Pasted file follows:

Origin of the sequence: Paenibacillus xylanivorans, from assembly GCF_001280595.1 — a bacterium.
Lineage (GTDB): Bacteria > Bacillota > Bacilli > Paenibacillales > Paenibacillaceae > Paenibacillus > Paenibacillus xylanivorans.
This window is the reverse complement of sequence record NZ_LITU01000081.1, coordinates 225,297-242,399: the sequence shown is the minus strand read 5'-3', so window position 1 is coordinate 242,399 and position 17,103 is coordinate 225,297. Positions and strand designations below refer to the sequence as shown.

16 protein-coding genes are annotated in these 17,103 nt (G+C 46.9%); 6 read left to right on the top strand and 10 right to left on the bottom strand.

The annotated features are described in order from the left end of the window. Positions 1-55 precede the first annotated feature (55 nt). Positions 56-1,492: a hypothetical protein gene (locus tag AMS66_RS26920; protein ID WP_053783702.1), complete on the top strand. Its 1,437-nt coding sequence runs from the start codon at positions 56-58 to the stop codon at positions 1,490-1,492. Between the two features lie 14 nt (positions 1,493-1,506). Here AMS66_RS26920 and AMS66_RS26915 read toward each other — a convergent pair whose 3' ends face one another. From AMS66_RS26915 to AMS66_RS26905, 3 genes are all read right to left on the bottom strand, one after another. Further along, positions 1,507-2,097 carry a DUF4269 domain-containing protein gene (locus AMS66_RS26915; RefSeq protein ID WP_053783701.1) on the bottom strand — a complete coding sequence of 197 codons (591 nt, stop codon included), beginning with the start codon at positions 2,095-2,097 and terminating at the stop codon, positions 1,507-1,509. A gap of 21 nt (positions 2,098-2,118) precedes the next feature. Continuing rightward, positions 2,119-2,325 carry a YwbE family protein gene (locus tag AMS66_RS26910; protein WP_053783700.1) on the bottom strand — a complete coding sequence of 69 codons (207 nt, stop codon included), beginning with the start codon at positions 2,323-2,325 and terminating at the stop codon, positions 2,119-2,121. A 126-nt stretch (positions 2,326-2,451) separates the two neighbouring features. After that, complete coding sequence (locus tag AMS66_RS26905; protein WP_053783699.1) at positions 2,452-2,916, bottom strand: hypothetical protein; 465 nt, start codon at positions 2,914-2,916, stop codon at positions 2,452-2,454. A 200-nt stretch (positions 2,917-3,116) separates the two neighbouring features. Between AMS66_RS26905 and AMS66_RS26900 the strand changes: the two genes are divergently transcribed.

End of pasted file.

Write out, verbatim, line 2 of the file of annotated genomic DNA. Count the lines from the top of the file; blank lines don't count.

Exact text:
Lineage (GTDB): Bacteria > Bacillota > Bacilli > Paenibacillales > Paenibacillaceae > Paenibacillus > Paenibacillus xylanivorans.